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U.S. judge finds PG&E violated criminal probation

SAN FRANCISCO (AP) – The Latest on a court hearing on a U.S. judge’s proposals to try to prevent Pacific Gas & Electric Co. equipment from causing more wildfires (all times local):

11:30 a.m.

A federal judge in San Francisco has determined that Pacific Gas & Electric Co. violated its probation in a criminal case stemming from a deadly 2010 gas pipeline explosion in the San Francisco Bay Area.

At a hearing Wednesday, U.S. District Judge William Alsup upheld a finding that PG&E failed to notify probation officials that a prosecutor’s office had opened a full investigation into the utility’s role in a 2017 California wildfire.

He said he would set a sentencing date later.

Kate Dyer, an attorney for PG&E, says the company had communicated with probation officials and didn’t hear until recently that it had fallen short.

Alsup is overseeing a criminal conviction against PG&E on pipeline safety charges stemming from a deadly gas line explosion in the San Francisco Bay Area in 2010.

He is considering imposing major new conditions as part of PG&E’s probation to try to prevent the utility’s equipment from causing more wildfires.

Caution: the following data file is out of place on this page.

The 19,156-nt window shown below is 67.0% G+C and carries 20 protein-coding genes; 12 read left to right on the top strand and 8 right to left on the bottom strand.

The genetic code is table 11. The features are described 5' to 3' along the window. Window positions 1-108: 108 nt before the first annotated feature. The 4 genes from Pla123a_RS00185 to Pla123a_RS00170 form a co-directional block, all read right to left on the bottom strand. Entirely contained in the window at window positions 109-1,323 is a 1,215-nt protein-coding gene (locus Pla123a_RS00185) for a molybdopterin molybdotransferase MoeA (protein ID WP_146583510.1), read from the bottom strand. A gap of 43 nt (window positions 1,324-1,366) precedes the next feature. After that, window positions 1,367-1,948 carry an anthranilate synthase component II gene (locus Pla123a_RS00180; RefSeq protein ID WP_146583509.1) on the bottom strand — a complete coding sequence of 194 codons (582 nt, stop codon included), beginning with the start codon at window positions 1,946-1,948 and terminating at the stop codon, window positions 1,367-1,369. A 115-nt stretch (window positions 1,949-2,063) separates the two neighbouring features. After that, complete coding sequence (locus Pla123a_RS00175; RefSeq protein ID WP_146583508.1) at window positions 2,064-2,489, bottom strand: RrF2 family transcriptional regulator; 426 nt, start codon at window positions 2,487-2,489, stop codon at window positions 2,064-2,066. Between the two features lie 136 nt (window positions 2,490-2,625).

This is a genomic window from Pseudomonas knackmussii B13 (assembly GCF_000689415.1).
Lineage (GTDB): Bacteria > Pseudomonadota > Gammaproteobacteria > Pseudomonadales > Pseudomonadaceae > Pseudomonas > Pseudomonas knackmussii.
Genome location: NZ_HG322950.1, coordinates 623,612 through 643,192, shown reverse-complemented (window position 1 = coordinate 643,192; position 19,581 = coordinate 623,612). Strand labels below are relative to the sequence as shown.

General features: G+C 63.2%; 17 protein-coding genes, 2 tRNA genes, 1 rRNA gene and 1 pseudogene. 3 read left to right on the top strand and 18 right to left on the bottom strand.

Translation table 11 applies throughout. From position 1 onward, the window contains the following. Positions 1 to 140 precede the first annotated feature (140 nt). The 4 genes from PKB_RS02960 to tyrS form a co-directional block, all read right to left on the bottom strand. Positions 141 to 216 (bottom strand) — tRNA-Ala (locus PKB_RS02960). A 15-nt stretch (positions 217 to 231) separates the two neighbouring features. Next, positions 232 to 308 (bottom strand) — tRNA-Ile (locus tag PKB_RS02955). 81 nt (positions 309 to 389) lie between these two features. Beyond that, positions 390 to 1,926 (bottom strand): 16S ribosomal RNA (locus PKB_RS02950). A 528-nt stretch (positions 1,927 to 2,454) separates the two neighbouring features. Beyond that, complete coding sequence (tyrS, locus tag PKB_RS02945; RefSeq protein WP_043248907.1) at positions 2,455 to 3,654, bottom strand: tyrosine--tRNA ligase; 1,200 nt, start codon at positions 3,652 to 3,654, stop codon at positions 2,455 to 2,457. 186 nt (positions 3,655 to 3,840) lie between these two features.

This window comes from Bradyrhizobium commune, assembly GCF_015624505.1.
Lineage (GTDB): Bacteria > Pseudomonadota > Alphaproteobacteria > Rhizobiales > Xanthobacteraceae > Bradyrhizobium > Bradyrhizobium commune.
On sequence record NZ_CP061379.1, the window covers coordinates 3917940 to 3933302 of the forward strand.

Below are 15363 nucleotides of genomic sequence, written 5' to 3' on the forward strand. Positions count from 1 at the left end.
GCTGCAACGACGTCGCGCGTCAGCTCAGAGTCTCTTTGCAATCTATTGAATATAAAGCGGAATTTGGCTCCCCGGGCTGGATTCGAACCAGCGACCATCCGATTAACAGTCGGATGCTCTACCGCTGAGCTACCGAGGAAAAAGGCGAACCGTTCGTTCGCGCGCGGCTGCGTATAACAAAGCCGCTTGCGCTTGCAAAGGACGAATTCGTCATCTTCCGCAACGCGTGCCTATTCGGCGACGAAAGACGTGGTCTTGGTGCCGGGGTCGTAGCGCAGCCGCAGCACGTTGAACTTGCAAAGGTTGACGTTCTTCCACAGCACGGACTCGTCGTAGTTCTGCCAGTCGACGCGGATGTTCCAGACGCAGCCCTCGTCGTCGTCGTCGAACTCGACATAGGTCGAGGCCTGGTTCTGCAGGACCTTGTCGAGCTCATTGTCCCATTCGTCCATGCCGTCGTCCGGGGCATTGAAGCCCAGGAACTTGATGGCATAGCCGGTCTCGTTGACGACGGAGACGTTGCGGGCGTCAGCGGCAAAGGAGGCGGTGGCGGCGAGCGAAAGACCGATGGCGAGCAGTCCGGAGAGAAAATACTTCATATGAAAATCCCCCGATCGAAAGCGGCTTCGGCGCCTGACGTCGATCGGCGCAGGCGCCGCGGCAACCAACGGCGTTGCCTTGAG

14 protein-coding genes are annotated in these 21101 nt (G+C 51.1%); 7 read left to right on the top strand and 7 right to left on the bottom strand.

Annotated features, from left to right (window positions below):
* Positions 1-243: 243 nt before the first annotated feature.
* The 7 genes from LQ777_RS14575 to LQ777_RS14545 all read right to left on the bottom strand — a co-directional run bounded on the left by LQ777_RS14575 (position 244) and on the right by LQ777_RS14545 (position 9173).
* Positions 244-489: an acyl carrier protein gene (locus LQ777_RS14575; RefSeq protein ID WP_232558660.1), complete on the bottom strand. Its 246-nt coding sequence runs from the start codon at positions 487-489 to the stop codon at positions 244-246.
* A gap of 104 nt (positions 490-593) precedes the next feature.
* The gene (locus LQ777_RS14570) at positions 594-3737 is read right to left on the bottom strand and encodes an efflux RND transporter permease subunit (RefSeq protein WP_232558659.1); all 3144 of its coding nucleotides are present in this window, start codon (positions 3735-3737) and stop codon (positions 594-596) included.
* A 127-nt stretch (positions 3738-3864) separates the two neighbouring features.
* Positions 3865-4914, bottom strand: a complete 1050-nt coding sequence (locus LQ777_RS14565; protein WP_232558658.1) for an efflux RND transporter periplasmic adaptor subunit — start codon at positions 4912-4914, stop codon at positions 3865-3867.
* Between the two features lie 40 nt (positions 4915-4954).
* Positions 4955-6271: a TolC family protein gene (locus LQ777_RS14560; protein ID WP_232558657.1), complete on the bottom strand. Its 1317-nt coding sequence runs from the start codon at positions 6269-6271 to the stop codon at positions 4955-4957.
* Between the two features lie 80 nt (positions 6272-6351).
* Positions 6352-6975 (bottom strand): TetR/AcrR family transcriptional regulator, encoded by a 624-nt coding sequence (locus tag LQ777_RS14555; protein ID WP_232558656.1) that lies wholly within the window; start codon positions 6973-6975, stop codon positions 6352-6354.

10:55 a.m.

A U.S. judge is berating Pacific Gas & Electric Co. at a hearing to determine whether he should order the company to take major steps to try to prevent more wildfires.

Judge William Alsup in San Francisco told attorneys for the company Wednesday that safety was not PG&E’s No. 1 priority and the company could have spent more money to trim trees to prevent wildfires.

Alsup is overseeing a criminal conviction against PG&E on pipeline safety charges stemming from a deadly gas line explosion in the San Francisco Bay Area in 2010.

He previously proposed as part of PG&E’s probation that it remove or trim all trees that could fall onto its power lines in high-wind conditions and shut off power at times when fire is a risk.

An attorney for PG&E, Reid Shar, said the company was not offering platitudes when it said safety was its No. 1 goal.

Wildfire damage has become a multibillion-dollar liability for the utility. The company filed for bankruptcy Tuesday in the face of hundreds of lawsuits from victims of wildfires.

Associated Press

Associated Press

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